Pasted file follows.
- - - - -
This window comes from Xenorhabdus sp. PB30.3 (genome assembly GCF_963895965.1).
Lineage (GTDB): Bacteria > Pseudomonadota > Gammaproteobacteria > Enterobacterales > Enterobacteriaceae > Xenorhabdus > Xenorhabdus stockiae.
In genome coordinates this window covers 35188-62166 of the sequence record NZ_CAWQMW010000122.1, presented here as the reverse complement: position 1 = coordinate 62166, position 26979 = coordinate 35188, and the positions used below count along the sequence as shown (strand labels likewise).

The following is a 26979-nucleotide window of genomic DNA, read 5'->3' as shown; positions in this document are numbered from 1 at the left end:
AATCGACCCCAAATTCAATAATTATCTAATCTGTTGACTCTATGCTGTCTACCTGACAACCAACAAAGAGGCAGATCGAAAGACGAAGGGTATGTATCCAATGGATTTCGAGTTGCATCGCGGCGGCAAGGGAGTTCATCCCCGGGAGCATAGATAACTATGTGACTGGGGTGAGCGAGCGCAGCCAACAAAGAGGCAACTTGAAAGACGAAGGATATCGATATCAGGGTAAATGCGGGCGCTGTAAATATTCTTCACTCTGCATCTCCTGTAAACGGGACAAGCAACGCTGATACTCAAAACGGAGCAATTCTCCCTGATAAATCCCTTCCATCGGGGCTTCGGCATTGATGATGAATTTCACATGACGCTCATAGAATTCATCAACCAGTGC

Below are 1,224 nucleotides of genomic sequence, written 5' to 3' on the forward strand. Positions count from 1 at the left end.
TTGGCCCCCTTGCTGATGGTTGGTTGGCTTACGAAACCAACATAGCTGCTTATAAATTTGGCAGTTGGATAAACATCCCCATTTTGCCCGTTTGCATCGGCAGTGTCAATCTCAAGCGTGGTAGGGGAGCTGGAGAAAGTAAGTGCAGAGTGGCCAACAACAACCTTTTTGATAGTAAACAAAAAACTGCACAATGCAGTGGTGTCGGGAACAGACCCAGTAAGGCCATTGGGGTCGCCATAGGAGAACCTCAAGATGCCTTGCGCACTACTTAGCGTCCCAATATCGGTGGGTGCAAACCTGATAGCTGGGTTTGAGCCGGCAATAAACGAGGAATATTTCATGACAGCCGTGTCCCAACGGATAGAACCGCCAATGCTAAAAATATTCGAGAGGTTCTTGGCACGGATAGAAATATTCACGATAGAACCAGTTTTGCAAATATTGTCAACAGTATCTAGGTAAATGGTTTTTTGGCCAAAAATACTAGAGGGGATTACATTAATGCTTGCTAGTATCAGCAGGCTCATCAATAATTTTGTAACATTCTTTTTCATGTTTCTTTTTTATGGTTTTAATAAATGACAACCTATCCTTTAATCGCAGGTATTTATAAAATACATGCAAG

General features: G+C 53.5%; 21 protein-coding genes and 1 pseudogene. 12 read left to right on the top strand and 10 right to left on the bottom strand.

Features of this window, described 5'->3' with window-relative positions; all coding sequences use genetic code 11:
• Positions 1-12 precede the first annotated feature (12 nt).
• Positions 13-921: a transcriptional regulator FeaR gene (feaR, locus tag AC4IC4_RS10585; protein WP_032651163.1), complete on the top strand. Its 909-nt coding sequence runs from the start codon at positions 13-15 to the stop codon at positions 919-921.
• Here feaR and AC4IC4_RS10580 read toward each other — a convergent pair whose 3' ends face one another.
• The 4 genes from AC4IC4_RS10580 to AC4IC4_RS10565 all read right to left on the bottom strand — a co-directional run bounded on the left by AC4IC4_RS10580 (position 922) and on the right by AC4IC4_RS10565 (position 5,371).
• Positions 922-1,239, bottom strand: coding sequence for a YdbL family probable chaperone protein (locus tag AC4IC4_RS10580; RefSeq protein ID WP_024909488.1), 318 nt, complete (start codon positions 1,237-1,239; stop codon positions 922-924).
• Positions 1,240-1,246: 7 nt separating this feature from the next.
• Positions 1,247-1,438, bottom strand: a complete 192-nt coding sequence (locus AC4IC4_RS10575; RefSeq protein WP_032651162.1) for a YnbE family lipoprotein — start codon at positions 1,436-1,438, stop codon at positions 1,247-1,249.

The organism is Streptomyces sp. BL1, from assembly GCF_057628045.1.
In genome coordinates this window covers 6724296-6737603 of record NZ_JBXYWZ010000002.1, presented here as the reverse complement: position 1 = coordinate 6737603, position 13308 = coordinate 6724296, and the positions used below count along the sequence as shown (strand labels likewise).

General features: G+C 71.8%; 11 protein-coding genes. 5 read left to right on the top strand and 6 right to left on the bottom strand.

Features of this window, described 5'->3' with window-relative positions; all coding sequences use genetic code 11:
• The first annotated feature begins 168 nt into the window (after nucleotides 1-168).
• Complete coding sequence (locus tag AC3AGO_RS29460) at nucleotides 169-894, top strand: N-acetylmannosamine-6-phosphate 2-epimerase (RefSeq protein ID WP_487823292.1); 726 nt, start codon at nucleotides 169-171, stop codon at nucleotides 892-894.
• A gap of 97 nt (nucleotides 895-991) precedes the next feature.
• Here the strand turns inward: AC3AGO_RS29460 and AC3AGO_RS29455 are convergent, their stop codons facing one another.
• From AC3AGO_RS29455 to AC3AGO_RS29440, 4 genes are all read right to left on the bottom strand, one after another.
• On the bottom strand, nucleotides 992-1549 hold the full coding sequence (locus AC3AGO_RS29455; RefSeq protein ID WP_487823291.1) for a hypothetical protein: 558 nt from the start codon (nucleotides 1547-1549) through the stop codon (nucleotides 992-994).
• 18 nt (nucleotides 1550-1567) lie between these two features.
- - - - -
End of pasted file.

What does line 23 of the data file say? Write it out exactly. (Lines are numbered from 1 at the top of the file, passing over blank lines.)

• A gap of 97 nt (nucleotides 895-991) precedes the next feature.